Decades ago, when mid-budget awe still held weight, films about family and mystery characterized and energized the sci-fi genre. When they write the long history of father-figure sci-fi cinema, Jeff Nichols and “Midnight Special” will join this tradition, earning a place amongst the Spielberg canon, even as the film transcends the limits of imitation to find its own unique voice.
“Midnight Special” follows quiet Roy (Michael Shannon), his son Alton (Jaeden Lieberher) and Roy’s friend Lucas (Joel Edgerton) as they make their way across the highways and motels of the southern United States. The three are fugitives from both justice and the looming cult built around the mysterious, supernatural powers of Alton. And, as they wind through swamps and plains, the chaos around Alton builds and builds as the forces of the adult world converge around his unnamed destination.
“Midnight Special” is indeed a film about family, about the nods exchanged between the quiet father and his reality-defying son, about the quiver of lower lips, about hard choices made in defiance of an unfair world. But within the quaking eyes of those who meet Alton and the rhythms of David Wingo’s wonderfully treading score, Nichols forms another narrative — a simple story of how wonder and belief seep into the rational universe, enlarged and emboldened by the blanketed lights and fleeting rays bound to anyone who believes in something greater.
Throughout his career (“Shotgun Stories,” “Take Shelter”), Nichols has shown a burning interest in the cross-section of the familial and mysterious. And, within the realist landscape of central Texas and watery Louisiana, Nichols weaves another tale of discovery. The opening of “Midnight Special” is drenched in shadows, filled with spellbinding images only lightly explained (he has little interest in exposition). Panning across a shrouded, barren landscape, we track a beat-up Chevy speeding through the night. The headlights of three buses crest slowly over an unseen hill. A young boy reads comics by flashlight. These images epitomize the understatedness of Nichol’s work; he’s reluctant to reveal why people seek Alton until the narrative makes it necessary.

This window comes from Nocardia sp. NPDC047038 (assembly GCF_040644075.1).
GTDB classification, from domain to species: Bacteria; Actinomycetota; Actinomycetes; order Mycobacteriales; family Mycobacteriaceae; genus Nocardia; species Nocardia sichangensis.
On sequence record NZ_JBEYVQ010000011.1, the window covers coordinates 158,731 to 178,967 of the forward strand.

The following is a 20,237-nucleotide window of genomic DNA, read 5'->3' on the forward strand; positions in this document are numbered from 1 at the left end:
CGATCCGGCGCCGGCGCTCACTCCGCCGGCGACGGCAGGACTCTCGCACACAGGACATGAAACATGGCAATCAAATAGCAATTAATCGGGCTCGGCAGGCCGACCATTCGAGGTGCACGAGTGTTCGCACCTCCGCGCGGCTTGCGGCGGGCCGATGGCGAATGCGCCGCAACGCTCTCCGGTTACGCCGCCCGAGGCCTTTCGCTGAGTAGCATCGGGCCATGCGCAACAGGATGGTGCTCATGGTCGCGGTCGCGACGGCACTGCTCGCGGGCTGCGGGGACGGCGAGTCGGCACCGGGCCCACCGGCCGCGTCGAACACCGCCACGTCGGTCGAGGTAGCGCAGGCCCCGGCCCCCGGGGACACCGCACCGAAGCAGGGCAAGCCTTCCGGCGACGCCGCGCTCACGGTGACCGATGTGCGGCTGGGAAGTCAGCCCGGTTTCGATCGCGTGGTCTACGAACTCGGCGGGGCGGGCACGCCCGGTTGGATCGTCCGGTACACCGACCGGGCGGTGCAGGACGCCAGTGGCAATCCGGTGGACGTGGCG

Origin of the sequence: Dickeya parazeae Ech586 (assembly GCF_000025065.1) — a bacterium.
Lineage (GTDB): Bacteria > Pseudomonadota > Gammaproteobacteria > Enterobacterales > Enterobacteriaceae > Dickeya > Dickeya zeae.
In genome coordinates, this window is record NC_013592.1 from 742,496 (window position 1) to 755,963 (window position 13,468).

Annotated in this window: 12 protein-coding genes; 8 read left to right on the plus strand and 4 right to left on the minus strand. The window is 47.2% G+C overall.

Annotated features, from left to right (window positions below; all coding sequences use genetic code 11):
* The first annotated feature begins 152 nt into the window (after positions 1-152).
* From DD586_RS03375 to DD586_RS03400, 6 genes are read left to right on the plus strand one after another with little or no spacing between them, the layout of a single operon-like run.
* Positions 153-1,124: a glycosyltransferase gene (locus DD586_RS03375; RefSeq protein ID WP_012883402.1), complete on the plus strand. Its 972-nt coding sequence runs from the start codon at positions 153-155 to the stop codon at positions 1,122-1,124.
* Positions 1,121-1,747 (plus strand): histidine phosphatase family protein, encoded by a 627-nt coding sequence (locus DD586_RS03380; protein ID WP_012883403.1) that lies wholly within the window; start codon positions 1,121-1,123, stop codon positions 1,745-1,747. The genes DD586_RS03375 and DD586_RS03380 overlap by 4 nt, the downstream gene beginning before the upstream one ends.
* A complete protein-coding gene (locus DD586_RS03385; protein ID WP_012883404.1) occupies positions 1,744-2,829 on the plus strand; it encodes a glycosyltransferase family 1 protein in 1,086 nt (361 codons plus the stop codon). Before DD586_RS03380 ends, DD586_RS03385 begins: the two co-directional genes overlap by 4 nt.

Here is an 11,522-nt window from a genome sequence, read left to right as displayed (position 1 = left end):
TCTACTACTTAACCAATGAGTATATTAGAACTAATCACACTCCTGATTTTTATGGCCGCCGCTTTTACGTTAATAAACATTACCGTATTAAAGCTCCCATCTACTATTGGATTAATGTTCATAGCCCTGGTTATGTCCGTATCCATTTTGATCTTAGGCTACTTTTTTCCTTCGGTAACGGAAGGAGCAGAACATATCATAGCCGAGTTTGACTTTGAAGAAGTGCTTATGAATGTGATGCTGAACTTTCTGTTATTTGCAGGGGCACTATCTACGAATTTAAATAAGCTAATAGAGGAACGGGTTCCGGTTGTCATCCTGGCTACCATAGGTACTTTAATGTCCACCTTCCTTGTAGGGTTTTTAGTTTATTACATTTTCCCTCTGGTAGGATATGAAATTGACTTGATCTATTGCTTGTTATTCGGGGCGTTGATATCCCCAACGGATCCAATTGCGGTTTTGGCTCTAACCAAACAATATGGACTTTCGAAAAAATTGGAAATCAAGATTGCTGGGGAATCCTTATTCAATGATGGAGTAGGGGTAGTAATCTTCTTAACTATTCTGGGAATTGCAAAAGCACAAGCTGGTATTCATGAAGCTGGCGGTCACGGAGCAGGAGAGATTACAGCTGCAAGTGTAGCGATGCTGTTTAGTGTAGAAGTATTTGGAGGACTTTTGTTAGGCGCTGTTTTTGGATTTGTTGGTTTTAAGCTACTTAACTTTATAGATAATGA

Those pursuing that “why” are divided between the chasers (the FBI, the NSA, the agents of a Texas cult — all interested in Alton for their own reasons) and the chased (the boy himself, his father and Lucas). They are bound together by Alton and the chaos his lighted visions bring into the world, but separated by their intentions. Shannon’s Roy is drawn to protect his son by the dictates of fatherhood, by the anxieties of caring, as is his estranged mother Sarah (Kirsten Dunst) and the grizzly Lucas (played by Edgerton with equal parts pulsing jawline and welcome wariness). But their knowledge of Alton is limited to the breadth of their questions. These questions go unanswered until Sarah empathetically asks Alton — why?
Precocious sci-fi children tend to leave wreckage in their wake, and Alton is no exception — which means scientist Paul Sevier (Adam Driver) must pick up the pieces of the chase. Driver plays Sevier with eager eyes and an oddball curiosity that distinguishes him from his bureaucratic counterparts, whose concerns are limited to whatever threat this supercharged kid might represent to interests here and abroad. That isn’t Sevier’s worry — he wants to understand — and thus, he’s brought further and further into the mystery until he must consider belief on its own terms.
Given the skeptical craning of his neck and the wry drip of his words, few contemporary actors are better equipped for the role of a truth-pursuing scientist, so it’s a shame when the narrative leaves Driver somewhat stranded. His confused charisma proves a welcome contrast to the settled Americana of the film’s protagonists, who at times act as archetypal ciphers of empathetic determination. The brisk pace of the story and the realist quietude of the actors serve the functionality of the film well, but that pace brings its own restrictions — a reluctance toward contrivance means some of the film’s most compelling possibilities (Sam Shepard as the reverend Calvin Meyer, chewing scenery like a hot bowl of oatmeal; the religious weight of Alton’s appearance; familial backstory) are left somewhere behind the beat-up Chevy and the hope it carries.
Still, the car rides on, and Nichols illuminates and composes with the keen eye of a filmmaker determined to discover the axis around which sci-fi turns. This is a film about belief, but not the kind you or I might articulate as ideology or control, as dictum or principle, as fiction or fact. It’s less preoccupied with what a sunrise represents (whatever you want it to!) than how a sunrise feels: the warmth spreading, the wind pushing against the grass, the moment of recognition between sun-child-father-mother that precedes all things healed and unhealed. This is a sunrise, an opening of possibilities — not a shuttering of governmental or spiritual control.
There are explosions in “Midnight Special.” There are guns, meteors, car crashes and camouflaged men. But there is also a fundamental decency, defined by familial hugs and the tears of adults hearing and seeing things they must somehow now accept. To believe in Alton and what he may bring is not to claim a Messiah figure — it is to protect him, to listen. It’s to embrace light and the wondrous visions shared by scared humans, yellow grasses and tattered highways. All these elements belong to a place called home, a place sought and found beneath the flickering light of gas station mirrors and interrogation rooms, where a makeshift family finds wonder in what has been seen, and what can be hoped.
Contact Connor Huchton at chuchton ‘at’ stanford.edu.